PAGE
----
• (Highly Recommended) "Michael Dell Bought His Company Too Cheaply" (Matt Levine for Bloomberg, Jun 1, 2016): Unlike the prior two Levine articles, this one is relevant to small investors. This article deals with the lawsuit against Michael Dell for his management buy-out of Dell, a large computer company famous for pioneering mail-order build-to-order computer sales. Some argued it was a take-under. I liked the almost-philosophical question raised about the true price or value of a company. I liked how the article provided some insight into how parties with differing interests approach things.
  • Subprime auto loan delinquencies rise (Rachel Beals for Marketwatch, Dec 3, 2016): Looks like subprime auto loans are starting to concern some. However, higher quality auto loans seem to be doing ok. Recent economic numbers indicate stronger employment and wages so it remains to be seen if this means anything.
  • "The 2016 Daily Journal Meetings Notes: February 10, 2016" (The Charlieton): Can't remember if I linked to this already but anyway, it is Charlie Munger at his greatest.
  • China's attempt at mass control via online tracking (Josh Chin and Gillian Wong for The Wall Street Journal, Nov 28, 2016): Although in the early stages and success uncertain, it's amazingly scary how close to Orwell's 1982 we are. China is attempting to build a social profile for each citizen (somewhat akin to a credit rating but for social activities) and to reward or penalize citizens based on their social profile. I wonder if, in a few decades, companies like Facebook and Google and their future counterparts, who have huge amounts of data on people, will succumb to their temptations and government strong-arming and enable such a thing to take place in the West--I really hope the people running these companies don't roll over every time the government tells them to. (article requires registration; can paste title in Google and click on link for free access)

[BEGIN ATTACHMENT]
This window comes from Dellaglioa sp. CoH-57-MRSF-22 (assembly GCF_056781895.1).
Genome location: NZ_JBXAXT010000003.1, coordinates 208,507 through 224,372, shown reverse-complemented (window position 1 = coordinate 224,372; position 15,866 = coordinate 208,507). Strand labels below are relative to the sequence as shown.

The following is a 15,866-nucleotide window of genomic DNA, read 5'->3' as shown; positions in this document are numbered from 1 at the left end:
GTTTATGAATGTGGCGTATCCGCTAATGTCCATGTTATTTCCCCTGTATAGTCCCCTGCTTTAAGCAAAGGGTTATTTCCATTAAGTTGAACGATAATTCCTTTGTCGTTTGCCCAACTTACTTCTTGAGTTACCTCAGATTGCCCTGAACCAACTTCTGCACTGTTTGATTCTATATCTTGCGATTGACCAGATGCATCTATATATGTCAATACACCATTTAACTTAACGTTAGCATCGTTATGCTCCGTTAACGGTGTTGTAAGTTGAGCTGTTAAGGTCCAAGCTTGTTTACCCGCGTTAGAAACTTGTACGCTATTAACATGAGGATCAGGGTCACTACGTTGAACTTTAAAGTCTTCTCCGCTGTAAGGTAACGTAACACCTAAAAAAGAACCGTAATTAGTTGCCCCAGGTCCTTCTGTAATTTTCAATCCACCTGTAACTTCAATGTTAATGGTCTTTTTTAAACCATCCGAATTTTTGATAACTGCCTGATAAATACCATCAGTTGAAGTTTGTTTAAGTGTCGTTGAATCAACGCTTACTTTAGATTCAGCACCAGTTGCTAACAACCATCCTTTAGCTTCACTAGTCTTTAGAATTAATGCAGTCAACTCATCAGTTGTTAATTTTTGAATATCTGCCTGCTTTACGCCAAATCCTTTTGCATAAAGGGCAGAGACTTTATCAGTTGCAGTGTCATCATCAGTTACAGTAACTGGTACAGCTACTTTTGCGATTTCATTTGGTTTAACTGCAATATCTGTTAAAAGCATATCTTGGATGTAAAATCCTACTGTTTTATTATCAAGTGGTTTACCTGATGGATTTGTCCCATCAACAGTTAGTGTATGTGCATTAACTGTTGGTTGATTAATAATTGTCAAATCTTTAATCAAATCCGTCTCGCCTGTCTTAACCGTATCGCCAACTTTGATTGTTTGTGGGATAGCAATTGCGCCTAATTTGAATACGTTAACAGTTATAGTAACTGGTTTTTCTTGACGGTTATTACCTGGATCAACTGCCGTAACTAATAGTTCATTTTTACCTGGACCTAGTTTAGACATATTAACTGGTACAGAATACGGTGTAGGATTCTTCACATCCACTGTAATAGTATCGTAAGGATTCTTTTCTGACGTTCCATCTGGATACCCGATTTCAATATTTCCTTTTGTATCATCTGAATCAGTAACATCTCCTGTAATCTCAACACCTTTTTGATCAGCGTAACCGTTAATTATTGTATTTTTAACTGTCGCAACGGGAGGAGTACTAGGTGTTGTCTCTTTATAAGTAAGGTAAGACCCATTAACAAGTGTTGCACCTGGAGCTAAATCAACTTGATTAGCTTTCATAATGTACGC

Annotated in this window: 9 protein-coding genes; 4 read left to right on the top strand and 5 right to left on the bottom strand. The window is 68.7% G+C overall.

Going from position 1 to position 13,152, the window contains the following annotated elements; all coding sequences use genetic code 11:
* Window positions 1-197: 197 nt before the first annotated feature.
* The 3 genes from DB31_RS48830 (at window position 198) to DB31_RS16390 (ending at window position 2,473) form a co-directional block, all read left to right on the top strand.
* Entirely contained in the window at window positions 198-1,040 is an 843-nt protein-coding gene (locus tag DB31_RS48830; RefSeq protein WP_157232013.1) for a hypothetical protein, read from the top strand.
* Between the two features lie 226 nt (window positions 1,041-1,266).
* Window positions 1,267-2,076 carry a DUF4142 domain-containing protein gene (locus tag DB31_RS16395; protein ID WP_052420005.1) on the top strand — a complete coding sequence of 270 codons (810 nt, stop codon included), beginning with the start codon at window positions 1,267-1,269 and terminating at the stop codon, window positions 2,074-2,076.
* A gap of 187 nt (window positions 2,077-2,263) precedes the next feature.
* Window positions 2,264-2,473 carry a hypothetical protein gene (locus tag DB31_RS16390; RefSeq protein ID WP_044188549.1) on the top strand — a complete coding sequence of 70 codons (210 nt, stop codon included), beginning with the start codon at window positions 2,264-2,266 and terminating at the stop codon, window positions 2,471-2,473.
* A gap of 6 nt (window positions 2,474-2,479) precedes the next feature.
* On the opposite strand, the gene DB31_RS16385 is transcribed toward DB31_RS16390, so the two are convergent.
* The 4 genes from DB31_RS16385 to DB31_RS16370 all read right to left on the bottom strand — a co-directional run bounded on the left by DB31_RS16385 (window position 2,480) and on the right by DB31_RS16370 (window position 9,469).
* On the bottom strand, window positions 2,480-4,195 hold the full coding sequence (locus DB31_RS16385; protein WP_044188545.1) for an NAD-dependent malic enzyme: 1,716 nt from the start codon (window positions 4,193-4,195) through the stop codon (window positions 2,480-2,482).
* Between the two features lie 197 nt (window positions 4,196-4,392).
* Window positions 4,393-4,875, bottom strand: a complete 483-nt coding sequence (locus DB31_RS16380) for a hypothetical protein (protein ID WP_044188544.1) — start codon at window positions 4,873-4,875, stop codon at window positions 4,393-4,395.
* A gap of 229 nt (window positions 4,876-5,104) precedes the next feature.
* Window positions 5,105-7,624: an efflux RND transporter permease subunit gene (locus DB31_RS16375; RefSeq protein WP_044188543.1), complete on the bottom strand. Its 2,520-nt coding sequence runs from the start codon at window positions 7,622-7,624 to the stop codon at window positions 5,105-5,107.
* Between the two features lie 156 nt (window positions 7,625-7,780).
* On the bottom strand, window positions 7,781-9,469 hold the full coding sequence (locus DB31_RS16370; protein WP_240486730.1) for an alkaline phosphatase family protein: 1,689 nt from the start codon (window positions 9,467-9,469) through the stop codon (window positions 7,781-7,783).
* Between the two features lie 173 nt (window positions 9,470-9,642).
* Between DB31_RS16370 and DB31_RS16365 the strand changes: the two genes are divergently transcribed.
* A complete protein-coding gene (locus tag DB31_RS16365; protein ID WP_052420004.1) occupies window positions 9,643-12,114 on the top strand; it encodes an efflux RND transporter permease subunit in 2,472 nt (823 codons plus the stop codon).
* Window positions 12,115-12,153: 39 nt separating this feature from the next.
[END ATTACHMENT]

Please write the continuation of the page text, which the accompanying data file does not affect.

• Trump picks Bill Walton (Max Abelson for Bloomberg, Nov 29, 2016): Cited this in a prior post but amazing how Trump administration is surrounding itself with some shady characters. In this case, Bill Walton was the CEO of Allied Capital, the company profiled by David Einhorn in his book.
  • (Highly Recommended) "How Should We Read Investor Letters? Considering the correspondence between C.E.O.s and shareholders as a literary genre." (John Lanchester for The New Yorker, Sept 5, 2016; Book review of "Dear Chairman: Boardroom Battles and the Rise of Shareholder Activism"): Essay that looks at shareholder activist letters as an art form. The book "Dear Chairman..." looks interesting and I'm going to put it on my list of books to buy at some point.
  • "World Chess Has a Big Problem" (Carol Matlack for Bloomberg, Nov 28, 2016): Pretty good profile of the current state of the major chess federation, including some insight into the dark side it is entangled in.
  • (Recommended) "The Amazon Tax" (Stratechery, Mar 15, 2016): Ben Thompson talks about the toll-road-like web services business that Amazon is developing.